Using Trees to Your Advantage

Using Trees to Your Advantage
photo by Steven Leonti

Try taking a picture of your subjects standing in front of a line of trees. Just do it, and you’ll see a bunch of effects that satisfies virtually all of the best practices of portrait photography. Be sure to use a long lens for something like this.

The leaves on the trees offer the open shade that we referenced earlier, and the path that your subjects are walking on provides the leading line that offers your snapshot some great depth. Of course, the long lens that you’ll use also provides an advantageous effect: It creates a nifty, tunnel-vision effect that not only draws you in, but also frames the photograph, right along with the trees.

Using Leading Lines

Using Leading Lines
photo by Anthony Cain

What are leading lines? In a photograph, leading lines are there to cut an efficient path for the eyes of the viewers to follow through the various elements of a photograph. Therefore, they’re a great feature to include in portraits. Typically, they make an appearance at the bottom of a picture and then lead the viewers’ eyes both upwards and in, all the way from the foreground of the shot to the background. Leading lines also usually lead right toward the main subject.

The good thing about leading lines is that they’re able to give pictures a nice sense of depth. In addition, they also give your shot a 3D feel, which creates yet another interesting effect to study in the frame.

As a general rule, you can use anything and everything as leading lines, so long as they draw the eyes of your viewers toward your subject. For instance, a row of trees, the lines of a cornfield, paths and fences work very nicely.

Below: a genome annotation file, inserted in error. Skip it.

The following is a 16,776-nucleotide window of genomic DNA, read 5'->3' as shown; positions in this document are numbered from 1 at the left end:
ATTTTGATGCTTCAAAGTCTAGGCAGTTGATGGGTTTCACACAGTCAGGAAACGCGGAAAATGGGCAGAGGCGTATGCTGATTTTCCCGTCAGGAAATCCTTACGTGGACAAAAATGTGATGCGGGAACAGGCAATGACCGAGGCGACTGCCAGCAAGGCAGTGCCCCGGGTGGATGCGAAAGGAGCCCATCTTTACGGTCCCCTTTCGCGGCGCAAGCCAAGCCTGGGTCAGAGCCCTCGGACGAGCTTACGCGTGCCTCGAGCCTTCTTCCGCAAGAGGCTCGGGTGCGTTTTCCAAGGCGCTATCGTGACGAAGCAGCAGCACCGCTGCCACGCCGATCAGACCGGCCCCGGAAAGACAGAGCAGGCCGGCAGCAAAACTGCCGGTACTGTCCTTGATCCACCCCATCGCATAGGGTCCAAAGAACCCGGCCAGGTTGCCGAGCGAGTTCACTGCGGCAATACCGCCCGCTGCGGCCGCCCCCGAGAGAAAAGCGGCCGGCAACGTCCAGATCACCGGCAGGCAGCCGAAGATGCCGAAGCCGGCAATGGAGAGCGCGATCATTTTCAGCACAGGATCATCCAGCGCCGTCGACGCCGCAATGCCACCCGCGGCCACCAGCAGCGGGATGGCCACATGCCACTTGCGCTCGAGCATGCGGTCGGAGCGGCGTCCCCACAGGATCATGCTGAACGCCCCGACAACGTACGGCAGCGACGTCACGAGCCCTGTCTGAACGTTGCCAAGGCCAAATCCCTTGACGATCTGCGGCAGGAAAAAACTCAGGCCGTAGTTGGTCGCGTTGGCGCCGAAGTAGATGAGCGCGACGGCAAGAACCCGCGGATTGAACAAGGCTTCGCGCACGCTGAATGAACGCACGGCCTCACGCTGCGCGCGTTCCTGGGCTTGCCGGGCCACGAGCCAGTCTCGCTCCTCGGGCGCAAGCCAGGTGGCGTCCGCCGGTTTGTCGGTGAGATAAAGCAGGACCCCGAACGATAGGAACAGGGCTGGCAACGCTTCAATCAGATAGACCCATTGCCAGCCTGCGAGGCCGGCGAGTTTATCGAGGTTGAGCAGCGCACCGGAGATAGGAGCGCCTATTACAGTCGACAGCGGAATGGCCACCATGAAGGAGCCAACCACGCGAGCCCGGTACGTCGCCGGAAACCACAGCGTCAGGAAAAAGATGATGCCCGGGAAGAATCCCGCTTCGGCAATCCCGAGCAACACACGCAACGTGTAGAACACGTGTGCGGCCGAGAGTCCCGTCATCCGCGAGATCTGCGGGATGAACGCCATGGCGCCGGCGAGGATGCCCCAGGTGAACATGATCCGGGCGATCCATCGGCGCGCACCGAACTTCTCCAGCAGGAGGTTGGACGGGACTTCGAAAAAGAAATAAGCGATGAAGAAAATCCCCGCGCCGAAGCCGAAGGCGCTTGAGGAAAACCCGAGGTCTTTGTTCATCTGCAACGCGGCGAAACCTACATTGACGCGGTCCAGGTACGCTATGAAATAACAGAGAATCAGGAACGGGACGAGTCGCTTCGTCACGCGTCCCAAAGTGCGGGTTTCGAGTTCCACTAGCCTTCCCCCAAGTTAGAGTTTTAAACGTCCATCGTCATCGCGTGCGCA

Leaves That Twinkle

Leaves That Twinkle
photo by Andrew Yanovskiy

Twinkling leaves help bring that extra pizzazz to your portraits. Have your subjects stand in front of back-lit leaves, which will result in the appearance of an attractive mosaic of green twinkling, right behind them, when you utilize a low f-number for the shot. Something like f/4 should do the trick!

To increase your chances of pulling this off, use the stop metering mode on your camera to properly expose for the faces of your subjects and prevent silhouettes from showing up. This is just a precaution since you’re working with backlit subjects. By all means—don’t be afraid to utilize a reflector to bounce some extra light into the faces of your subjects.

Locations Help to Make Portraits

Just to recap: The facial expressions of your subjects aren’t the only elements that matter in a portrait. Choosing the right location is equally important since the background heavily influences the overall look and feel of your photographs. That’s why it pays to think carefully instead of just having your subjects pose in front of anything.

By scouting locations to find ones that add meaning to a shot, feature geometric figures and include open shade opportunities, you’re taking your portrait photography to the next level. As a result, your clients will be happier, you’ll look better as a photographer, and both parties come away with an awesome experience.